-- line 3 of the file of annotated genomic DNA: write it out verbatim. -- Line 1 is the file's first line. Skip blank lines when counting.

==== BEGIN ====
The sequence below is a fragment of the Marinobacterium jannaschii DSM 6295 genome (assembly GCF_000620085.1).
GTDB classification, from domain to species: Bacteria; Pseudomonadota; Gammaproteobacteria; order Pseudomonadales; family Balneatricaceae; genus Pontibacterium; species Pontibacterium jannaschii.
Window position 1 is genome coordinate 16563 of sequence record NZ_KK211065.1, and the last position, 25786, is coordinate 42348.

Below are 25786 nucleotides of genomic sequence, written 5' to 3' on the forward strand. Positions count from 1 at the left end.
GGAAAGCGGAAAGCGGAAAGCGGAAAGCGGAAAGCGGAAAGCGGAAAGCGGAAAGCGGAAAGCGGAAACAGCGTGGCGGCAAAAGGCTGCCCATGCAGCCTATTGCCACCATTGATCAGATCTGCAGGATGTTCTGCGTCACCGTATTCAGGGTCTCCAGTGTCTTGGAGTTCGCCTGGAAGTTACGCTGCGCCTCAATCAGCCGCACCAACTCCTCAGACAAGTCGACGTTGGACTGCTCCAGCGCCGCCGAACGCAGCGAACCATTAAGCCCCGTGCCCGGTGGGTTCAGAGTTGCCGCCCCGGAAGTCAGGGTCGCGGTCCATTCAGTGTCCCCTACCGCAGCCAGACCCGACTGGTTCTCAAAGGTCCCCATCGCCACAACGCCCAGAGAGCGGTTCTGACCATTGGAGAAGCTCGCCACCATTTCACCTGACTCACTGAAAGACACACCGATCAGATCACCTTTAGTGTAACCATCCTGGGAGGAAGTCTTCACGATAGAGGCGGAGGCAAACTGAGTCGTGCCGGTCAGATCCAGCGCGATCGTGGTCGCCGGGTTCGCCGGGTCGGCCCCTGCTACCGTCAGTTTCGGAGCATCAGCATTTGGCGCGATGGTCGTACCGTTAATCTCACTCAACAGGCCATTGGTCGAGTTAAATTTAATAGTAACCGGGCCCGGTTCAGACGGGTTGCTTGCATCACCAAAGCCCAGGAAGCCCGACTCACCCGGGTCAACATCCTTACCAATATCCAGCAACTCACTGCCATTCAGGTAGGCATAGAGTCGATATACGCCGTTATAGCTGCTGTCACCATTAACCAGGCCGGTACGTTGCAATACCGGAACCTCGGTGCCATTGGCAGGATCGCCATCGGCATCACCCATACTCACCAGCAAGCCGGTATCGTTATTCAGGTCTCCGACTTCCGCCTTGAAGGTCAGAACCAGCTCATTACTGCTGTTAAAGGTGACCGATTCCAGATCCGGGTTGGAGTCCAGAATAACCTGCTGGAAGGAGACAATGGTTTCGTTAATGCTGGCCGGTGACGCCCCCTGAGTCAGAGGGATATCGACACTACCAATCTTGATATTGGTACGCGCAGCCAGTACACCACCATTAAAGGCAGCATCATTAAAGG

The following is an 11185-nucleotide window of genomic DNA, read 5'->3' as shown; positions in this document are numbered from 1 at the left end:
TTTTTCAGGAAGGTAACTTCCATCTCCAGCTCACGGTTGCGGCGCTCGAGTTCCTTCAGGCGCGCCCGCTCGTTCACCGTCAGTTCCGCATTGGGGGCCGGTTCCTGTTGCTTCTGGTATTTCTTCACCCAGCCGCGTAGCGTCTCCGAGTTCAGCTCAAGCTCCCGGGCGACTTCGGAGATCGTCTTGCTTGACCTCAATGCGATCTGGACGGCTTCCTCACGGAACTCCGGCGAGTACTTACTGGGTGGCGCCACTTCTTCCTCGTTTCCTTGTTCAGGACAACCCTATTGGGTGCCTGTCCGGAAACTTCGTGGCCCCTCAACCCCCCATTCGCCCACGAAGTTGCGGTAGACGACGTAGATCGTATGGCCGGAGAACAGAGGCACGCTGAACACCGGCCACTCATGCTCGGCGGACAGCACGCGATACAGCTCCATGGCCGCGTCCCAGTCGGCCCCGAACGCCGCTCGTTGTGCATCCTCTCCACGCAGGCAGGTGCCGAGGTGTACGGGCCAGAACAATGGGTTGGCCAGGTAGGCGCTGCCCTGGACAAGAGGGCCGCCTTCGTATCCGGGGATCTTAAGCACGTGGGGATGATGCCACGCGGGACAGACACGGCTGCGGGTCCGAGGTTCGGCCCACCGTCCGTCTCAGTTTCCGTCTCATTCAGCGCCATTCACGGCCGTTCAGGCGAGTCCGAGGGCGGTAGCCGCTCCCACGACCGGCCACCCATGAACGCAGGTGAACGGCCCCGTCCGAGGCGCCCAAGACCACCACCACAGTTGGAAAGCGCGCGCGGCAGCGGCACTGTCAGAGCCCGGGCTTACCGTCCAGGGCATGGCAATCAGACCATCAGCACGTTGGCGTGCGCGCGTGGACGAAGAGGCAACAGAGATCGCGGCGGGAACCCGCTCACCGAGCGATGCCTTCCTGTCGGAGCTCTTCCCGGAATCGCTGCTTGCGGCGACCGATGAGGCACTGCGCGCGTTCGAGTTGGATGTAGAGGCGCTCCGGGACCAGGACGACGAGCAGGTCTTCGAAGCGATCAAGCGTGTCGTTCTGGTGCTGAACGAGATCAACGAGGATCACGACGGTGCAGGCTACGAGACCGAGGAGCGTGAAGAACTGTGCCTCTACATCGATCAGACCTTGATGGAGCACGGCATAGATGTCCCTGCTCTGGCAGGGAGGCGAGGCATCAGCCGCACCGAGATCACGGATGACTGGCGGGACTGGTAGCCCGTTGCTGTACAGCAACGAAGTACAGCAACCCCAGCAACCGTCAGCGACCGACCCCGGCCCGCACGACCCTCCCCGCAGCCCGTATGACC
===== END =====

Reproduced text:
Window position 1 is genome coordinate 16563 of sequence record NZ_KK211065.1, and the last position, 25786, is coordinate 42348.